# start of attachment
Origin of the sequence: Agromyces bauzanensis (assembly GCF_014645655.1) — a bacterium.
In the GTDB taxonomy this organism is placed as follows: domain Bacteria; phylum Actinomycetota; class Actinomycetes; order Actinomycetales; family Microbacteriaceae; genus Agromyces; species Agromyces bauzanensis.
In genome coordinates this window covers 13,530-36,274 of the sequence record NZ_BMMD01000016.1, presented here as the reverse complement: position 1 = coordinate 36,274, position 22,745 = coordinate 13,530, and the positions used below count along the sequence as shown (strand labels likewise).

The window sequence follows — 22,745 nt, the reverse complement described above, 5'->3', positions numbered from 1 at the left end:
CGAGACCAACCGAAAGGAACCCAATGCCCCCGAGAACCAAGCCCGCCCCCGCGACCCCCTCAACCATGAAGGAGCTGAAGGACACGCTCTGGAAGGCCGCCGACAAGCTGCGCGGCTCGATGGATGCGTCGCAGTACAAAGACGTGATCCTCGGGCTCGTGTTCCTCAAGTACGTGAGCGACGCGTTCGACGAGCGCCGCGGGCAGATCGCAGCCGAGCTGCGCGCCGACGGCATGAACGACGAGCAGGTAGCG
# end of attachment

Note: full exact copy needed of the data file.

Origin of the sequence: Agromyces bauzanensis (assembly GCF_014645655.1) — a bacterium.
In the GTDB taxonomy this organism is placed as follows: domain Bacteria; phylum Actinomycetota; class Actinomycetes; order Actinomycetales; family Microbacteriaceae; genus Agromyces; species Agromyces bauzanensis.
In genome coordinates this window covers 13,530-36,274 of the sequence record NZ_BMMD01000016.1, presented here as the reverse complement: position 1 = coordinate 36,274, position 22,745 = coordinate 13,530, and the positions used below count along the sequence as shown (strand labels likewise).

The window sequence follows — 22,745 nt, the reverse complement described above, 5'->3', positions numbered from 1 at the left end:
CGAGACCAACCGAAAGGAACCCAATGCCCCCGAGAACCAAGCCCGCCCCCGCGACCCCCTCAACCATGAAGGAGCTGAAGGACACGCTCTGGAAGGCCGCCGACAAGCTGCGCGGCTCGATGGATGCGTCGCAGTACAAAGACGTGATCCTCGGGCTCGTGTTCCTCAAGTACGTGAGCGACGCGTTCGACGAGCGCCGCGGGCAGATCGCAGCCGAGCTGCGCGCCGACGGCATGAACGACGAGCAGGTAGCG